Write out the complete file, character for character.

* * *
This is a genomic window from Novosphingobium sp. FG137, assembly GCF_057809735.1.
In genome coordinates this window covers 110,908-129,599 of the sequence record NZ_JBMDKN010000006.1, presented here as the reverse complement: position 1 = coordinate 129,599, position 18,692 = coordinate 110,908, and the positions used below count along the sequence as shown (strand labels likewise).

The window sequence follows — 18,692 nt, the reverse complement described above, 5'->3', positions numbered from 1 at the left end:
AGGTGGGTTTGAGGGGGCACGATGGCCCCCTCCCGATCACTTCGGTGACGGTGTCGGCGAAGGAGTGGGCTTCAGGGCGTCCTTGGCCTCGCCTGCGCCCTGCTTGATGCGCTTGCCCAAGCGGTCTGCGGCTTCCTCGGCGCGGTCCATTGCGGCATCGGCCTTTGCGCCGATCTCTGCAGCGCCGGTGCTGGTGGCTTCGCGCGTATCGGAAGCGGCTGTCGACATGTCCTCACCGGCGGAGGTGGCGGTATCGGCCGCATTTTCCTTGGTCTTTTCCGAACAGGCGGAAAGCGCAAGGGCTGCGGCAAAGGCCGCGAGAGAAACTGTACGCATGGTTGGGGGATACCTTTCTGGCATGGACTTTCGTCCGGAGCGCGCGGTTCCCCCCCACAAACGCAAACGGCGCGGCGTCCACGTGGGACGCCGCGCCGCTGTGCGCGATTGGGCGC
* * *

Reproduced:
This is a genomic window from Novosphingobium sp. FG137, assembly GCF_057809735.1.
In genome coordinates this window covers 110,908-129,599 of the sequence record NZ_JBMDKN010000006.1, presented here as the reverse complement: position 1 = coordinate 129,599, position 18,692 = coordinate 110,908, and the positions used below count along the sequence as shown (strand labels likewise).

The window sequence follows — 18,692 nt, the reverse complement described above, 5'->3', positions numbered from 1 at the left end:
AGGTGGGTTTGAGGGGGCACGATGGCCCCCTCCCGATCACTTCGGTGACGGTGTCGGCGAAGGAGTGGGCTTCAGGGCGTCCTTGGCCTCGCCTGCGCCCTGCTTGATGCGCTTGCCCAAGCGGTCTGCGGCTTCCTCGGCGCGGTCCATTGCGGCATCGGCCTTTGCGCCGATCTCTGCAGCGCCGGTGCTGGTGGCTTCGCGCGTATCGGAAGCGGCTGTCGACATGTCCTCACCGGCGGAGGTGGCGGTATCGGCCGCATTTTCCTTGGTCTTTTCCGAACAGGCGGAAAGCGCAAGGGCTGCGGCAAAGGCCGCGAGAGAAACTGTACGCATGGTTGGGGGATACCTTTCTGGCATGGACTTTCGTCCGGAGCGCGCGGTTCCCCCCCACAAACGCAAACGGCGCGGCGTCCACGTGGGACGCCGCGCCGCTGTGCGCGATTGGGCGC